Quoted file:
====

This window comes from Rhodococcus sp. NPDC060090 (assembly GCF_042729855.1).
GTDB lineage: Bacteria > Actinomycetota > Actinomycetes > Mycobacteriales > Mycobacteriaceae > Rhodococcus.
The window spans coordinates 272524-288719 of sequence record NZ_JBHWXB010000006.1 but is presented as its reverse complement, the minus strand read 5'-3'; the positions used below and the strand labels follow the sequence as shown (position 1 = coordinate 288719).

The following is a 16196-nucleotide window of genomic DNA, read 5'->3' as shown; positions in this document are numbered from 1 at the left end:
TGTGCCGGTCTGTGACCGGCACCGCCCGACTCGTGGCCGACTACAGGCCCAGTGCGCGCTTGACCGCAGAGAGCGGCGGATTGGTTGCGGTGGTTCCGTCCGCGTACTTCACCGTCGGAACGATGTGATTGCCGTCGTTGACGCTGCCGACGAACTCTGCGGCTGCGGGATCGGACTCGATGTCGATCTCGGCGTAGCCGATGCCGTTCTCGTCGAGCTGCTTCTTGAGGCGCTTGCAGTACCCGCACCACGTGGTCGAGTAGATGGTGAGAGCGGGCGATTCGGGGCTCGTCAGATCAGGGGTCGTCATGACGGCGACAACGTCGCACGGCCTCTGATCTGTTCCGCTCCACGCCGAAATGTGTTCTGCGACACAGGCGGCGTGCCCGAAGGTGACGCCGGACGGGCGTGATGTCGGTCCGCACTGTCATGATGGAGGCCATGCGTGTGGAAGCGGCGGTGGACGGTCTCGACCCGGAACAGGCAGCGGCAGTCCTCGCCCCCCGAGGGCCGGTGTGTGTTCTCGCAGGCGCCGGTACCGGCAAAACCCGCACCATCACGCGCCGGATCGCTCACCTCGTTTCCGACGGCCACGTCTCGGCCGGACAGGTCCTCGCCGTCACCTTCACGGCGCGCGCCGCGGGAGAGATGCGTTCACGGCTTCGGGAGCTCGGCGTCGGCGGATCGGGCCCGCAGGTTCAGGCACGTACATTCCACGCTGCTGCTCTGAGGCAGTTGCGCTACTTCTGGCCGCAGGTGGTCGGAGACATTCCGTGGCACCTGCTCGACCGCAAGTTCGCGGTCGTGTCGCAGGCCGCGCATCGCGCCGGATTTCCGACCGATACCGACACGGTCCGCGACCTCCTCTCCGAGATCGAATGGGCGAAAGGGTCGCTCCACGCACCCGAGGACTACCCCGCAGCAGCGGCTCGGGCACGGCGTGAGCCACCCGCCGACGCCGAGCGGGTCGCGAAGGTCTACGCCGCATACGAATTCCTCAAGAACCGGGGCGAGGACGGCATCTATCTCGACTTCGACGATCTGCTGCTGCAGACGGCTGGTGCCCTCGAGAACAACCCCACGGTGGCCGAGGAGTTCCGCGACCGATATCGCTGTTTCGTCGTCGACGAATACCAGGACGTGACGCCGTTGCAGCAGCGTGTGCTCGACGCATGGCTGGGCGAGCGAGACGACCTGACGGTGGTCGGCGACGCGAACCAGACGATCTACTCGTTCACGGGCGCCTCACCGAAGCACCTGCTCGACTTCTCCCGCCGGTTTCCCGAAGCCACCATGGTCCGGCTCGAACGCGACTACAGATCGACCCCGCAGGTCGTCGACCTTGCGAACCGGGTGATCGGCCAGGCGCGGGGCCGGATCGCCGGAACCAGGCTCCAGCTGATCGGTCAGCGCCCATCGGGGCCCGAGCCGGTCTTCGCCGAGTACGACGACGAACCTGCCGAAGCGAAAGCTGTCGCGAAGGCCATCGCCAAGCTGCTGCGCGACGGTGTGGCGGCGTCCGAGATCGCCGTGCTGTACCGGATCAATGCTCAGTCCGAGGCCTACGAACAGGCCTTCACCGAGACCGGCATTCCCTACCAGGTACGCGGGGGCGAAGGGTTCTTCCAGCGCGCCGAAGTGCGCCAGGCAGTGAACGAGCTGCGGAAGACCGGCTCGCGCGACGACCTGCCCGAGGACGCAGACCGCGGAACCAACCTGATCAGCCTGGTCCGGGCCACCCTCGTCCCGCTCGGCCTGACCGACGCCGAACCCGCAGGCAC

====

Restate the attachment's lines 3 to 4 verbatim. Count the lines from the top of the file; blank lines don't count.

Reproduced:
The window spans coordinates 272524-288719 of sequence record NZ_JBHWXB010000006.1 but is presented as its reverse complement, the minus strand read 5'-3'; the positions used below and the strand labels follow the sequence as shown (position 1 = coordinate 288719).

The following is a 16196-nucleotide window of genomic DNA, read 5'->3' as shown; positions in this document are numbered from 1 at the left end: